We’re coming to the end of the Diversity in Social Intelligence project.
We’ll update this page with outputs when they are published. If you would like to be added to our mailing list where we send our outputs, please send us an email.
Intelligence is often boiled down to a simple test score, representing core learning skills such as pattern detection and verbal fluency. However other forms of intelligence are essential for human behaviour. One such form is social intelligence – the repertoire of skills needed to engage effectively with others, in a way which is appropriate to the context. These skills are often referred to in psychology by the umbrella term “social cognition”. This encompasses abilities such as emotion recognition, effective interpersonal communication and theory of mind. The second aspect of social intelligence is appreciation of the social context. Examples of social contexts include the cultural context (e.g. Japan vs. the UK), the relationship context (e.g. friend vs. stranger) and the environmental context (e.g. school versus home).
This proposal presented a bold re-conceptualisation of intelligence within a neurodiversity framework, challenging the notion that there is only one legitimate form of human intelligence. Specifically, we explored social intelligence in autism, drawing together diverse findings to build a hypothesis that autistic social skills may be enhanced in an autism-specific cultural context: i.e. when interacting with other people on the autism spectrum. This hypothesis was rigorously tested with experimental, quantitative descriptive and qualitative methods. In particular we adapted a cultural learning paradigm to explore transmission of information between autistic/autistic pairs compared with mixed and comparison pairs.
Outputs to date
Peer reviewed papers
- Neurotype-Matching, but Not Being Autistic, Influences Self and Observer Ratings of Interpersonal Rapport
- Autistic peer-to-peer information transfer is highly effective
- ‘I never realised everybody felt as happy as I do when I am around autistic people’: A thematic analysis of autistic adults’ relationships with autistic and neurotypical friends and family
- What Do New Findings About Social Interaction in Autistic Adults Mean for Neurodevelopmental Research?
We have another two papers submitted and hope to be able to share these with you soon.
Conferences, lectures, and invited talks
- Tizard Centre/ Participatory Autism Research Collective (March 2021) – Slides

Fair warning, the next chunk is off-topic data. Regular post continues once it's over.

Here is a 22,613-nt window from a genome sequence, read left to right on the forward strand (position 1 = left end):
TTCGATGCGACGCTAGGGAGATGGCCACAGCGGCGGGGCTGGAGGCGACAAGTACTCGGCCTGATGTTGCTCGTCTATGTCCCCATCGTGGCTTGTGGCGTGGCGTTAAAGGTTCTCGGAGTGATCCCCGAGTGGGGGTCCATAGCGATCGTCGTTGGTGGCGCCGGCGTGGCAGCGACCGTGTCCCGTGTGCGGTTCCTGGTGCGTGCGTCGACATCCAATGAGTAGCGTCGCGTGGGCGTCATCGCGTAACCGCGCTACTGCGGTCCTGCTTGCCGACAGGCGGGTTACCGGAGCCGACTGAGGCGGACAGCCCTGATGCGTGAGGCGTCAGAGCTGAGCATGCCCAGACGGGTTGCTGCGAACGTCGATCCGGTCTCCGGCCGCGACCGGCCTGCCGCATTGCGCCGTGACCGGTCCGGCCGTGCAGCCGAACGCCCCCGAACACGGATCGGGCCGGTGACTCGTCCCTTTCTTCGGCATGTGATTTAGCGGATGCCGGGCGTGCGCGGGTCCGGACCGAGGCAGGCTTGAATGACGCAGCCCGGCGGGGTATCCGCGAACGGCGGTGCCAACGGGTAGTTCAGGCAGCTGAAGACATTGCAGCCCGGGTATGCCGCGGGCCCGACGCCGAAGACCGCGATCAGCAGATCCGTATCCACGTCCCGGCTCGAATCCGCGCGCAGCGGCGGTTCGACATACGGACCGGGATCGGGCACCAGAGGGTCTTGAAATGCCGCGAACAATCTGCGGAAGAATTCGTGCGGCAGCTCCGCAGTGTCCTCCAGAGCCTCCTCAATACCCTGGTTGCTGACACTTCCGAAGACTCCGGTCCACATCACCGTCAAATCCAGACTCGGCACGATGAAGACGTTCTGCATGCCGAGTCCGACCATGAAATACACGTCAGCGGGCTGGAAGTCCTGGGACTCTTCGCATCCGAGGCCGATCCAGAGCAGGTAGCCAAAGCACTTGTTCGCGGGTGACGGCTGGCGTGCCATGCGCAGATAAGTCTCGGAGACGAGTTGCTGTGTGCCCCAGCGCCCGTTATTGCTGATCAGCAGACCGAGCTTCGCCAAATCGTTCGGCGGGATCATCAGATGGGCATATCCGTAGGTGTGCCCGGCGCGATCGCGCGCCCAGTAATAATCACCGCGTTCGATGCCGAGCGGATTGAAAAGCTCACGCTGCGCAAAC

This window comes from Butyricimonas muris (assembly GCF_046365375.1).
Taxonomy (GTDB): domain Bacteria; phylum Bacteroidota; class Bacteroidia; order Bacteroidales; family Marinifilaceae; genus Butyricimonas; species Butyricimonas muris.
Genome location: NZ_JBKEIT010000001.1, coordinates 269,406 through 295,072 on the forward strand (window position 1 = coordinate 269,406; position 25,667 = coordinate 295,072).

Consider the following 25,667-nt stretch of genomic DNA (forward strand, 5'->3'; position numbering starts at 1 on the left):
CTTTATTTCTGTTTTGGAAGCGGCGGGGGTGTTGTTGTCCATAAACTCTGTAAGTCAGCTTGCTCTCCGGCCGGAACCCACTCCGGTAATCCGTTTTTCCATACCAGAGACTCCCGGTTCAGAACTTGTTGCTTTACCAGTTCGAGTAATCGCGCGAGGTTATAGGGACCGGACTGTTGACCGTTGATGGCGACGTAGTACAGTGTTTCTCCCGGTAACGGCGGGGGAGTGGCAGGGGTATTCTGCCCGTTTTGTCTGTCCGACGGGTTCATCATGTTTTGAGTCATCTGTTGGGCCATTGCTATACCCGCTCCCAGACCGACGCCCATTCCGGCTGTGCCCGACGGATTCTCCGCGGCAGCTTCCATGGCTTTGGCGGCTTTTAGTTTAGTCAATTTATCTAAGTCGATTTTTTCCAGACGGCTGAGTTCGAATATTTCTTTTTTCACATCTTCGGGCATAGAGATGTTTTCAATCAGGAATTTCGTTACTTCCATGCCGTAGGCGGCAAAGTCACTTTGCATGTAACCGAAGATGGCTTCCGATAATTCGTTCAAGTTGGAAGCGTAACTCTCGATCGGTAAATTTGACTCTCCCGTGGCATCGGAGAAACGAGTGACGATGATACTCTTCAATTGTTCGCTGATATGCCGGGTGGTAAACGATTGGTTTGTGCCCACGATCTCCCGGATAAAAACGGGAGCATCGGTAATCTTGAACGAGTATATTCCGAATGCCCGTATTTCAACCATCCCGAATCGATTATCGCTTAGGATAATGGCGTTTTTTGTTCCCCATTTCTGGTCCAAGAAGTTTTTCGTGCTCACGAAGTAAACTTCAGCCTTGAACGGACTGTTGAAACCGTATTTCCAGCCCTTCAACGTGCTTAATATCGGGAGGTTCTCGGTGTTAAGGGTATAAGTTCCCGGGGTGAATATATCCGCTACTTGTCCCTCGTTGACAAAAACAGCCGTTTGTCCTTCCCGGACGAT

- Centre for Clinical Brain Sciences Away Day (February 2021) Slides
- Heriot-Watt Psychology Seminar Series (December 2020) Slides
- Stirling Autism Research (STAR) Seminar Series (February 2020) Slides
- Autism Europe Conference, Nice, (September 2019) – Talk and Slides
- The Flux Society Congress, New York, 2019 – (September 2019) Poster
- University of Edinburgh Division of Psychiatry Special Lecture Series (June 2019) – Talk
- The Autistica Discover Conference, Reading, (June 2019) – Talk and Slides
- A virtual symposium of research exploring quantitative and experimental tests of the Double Empathy Problem (May 2019) – Symposium
- The International Society for Autism Research, Montreal, (May 2019) – Poster
- National Autism Society Professional Conference (March 2019) Slides
- Scottish Autism Research Group Conference (March 2019) – Slides
- Participatory Autism Research Collective (November 2018) – Slides
- An animated podcast on the Double Empathy Problem
- An interview with The Thinking Persons Guide to Autism
- Spring 2020 Diversity in Social Intelligence Update
- Summer 2019 Diversity in Social Intelligence Update
- An accessible summary of our results so far (MS Word Version)
Open Science Protocols
Autism community input
Best practice in autism research features equal partnerships between academics and autistic community representatives. This is reflected in our research approach.
The grant proposal was guided by autistic mentors including Kabie Brook. Our research team includes two autistic consultants, Claire Evans-Williams and Cos Michael, and we work with local volunteer mentors to provide wider representation. Autistic people have, and will continue to be, involved at every stage of the design and implementation of this research.
Who was involved?
This project was made possible through the support of a grant from Templeton World Charity Foundation, Inc. The opinions expressed on this site are those of the author(s) and do not necessarily reflect the views of Templeton World Charity Foundation, Inc.
This research is funded by the Templeton World Charity Foundation’s Diverse Intelligences Initiative. You can learn more about it here.